Bleak Winter Days in Store

Hard to believe another gardening year has come and gone. Worse still, being so busy to not blog about it since the first spring till; damn!


Overall, it was a good season. The only real crop failure was the cucumbers that for some reason just didn't thrive. So no naturally fermented dills for us this season. The other big issue was not scheduling out the lettuce starts as well as in years past which led to several weeks of having to go with the store bought stuff. But the mini romaines are definitely the way to go as they are very easy to harvest and wash.


The other big news was finding a local source for small numbers of heritage chicken pullets; in this case the Dominique. They hatched out last May but took forever to begin laying (just a couple of weeks ago). I probably should have stuck with the red hybrids we've had before but these are really neat birds (the main variety of our colonial ancestors and rescued from near extinction in the 1970s).


The annual solstice fire was spectacular. No wind, crisp temperatures, spectacular sunset and moon all in the same frame.

Skol!

Wednesday, May 3, 2017

Early Spring Activities 2017

Its been a busy spring with little time for posting. But here's a few shots (from two weeks ago) of the garden clear off, first till, cherry tree planting, etc.
 Tilling in the winter rye.
 Last of the over-wintered collards. They were really yummy!
 The cherry trees. One "White Gold" and one "Regina". Both sweet and semi-dwarf.
Dad's red buds. He gave me these several years ago as 12 inch sticks from the Arbor Day Foundation. They didn't even have roots! I didn't have the heart to put them in the wild border back then so I gave them one season in the vegetable plot to establish themselves. Last year was the first time they set seed. This year I'll try to collect them to start more.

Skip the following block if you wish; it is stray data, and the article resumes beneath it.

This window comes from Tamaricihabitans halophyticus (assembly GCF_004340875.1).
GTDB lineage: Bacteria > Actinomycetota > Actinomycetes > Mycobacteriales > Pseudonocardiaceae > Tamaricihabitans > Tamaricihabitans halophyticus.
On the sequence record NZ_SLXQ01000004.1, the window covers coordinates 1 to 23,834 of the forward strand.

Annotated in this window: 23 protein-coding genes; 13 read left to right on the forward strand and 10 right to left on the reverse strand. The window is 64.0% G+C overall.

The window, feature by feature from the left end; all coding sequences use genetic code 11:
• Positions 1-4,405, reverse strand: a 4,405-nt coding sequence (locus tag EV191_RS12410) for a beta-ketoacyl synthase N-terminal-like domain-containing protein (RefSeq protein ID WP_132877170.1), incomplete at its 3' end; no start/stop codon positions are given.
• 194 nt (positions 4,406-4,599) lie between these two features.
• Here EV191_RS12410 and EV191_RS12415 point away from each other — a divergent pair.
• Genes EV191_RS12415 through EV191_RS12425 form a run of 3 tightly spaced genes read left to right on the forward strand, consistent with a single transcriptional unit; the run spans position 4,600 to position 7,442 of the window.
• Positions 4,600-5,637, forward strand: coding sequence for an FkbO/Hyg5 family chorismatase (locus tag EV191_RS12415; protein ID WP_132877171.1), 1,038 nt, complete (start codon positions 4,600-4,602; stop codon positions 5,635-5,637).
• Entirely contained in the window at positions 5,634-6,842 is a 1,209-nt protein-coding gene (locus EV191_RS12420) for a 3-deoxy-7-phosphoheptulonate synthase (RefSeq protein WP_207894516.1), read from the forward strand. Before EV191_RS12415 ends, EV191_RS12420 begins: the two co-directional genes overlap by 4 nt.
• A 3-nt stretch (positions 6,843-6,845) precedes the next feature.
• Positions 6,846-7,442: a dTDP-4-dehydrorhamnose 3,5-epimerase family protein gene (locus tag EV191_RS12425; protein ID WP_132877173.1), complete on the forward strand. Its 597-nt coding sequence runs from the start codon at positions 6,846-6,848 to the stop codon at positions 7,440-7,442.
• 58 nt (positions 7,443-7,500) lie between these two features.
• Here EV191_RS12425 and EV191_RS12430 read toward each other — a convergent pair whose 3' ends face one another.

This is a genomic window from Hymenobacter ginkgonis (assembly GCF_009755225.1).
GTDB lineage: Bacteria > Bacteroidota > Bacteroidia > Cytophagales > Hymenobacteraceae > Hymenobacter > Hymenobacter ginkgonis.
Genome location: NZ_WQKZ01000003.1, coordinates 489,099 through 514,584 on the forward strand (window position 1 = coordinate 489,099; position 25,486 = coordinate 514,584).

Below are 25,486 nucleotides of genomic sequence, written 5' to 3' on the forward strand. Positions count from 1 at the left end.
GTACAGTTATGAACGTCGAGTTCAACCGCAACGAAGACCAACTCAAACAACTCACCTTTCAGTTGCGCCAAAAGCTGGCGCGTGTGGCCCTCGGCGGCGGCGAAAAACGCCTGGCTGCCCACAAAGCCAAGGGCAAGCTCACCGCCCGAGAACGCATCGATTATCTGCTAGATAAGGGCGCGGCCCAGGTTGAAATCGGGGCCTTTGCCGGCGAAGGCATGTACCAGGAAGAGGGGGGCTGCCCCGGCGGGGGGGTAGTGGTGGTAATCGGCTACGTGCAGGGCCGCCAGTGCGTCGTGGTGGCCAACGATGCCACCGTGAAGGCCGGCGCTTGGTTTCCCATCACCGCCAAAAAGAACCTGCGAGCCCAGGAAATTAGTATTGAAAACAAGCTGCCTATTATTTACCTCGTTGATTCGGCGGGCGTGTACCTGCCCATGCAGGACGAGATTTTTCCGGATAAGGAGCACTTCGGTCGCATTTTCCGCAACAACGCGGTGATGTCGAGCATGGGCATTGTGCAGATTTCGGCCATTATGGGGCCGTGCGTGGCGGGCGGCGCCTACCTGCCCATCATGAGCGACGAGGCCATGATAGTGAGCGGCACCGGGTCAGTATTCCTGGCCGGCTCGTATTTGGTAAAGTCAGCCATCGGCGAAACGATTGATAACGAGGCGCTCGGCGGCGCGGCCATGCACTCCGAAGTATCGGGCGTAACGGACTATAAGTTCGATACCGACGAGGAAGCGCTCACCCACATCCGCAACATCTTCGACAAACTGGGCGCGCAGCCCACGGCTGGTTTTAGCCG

Sunday, January 29, 2017

Down Time And Waiting For Spring

It's that time of year when for once there is nothing to do in The Patch. A rare occasion indeed! A month or two of rest is a welcome treat. And contrary to tradition, I decided to not start onion sets on Christmas day this year which means that the seed starting table and grow light have yet to make an appearance from the basement.

Post holiday chores this year included a complete turn-over and replacement of seed stock as well as sending the chickens off to slaughter. Their lay rate was dropping off and one of them managed to develop a taste for eggs. This is bad news for such a small flock because once they start eating eggs it is almost impossible to get them to stop. We were down to only three girls as it was and only one or two eggs a day just wasn't cutting it. Better to get them out now before the depths of winter.



This provided an excellent opportunity to clean the tractor and get it up on the patio for winter.


Now all we need is some spring-time weather!

Wednesday, October 19, 2016

Landscape Hell

Anyone who knows my general gardening strategy knows that I detest suburban landscaping. Don't get me wrong I really like large-scale estate or park-type landscape designs having been on estate grounds crews in college. But when it comes to small lots I really prefer to put my valuable time into vegetable and edible/functional landscapes. But there have been projects around the house that I've been putting off now for over fifteen years! And since we will be having to replace our basement doors and ultimately our air conditioner units in the near future, I thought it was about time to take care of some erosion issues. So for the past three weekends, I've been busy working up new planting beds and redirecting downspout pipes. Our soil is pure clay and full of rocks. But luckily the parts up by the house were fill from when they graded the lot. The only substantial rocks were the two down in the lower left hand corner of this first photo. The largest must weigh at least 500 lbs and took an entire afternoon to extract!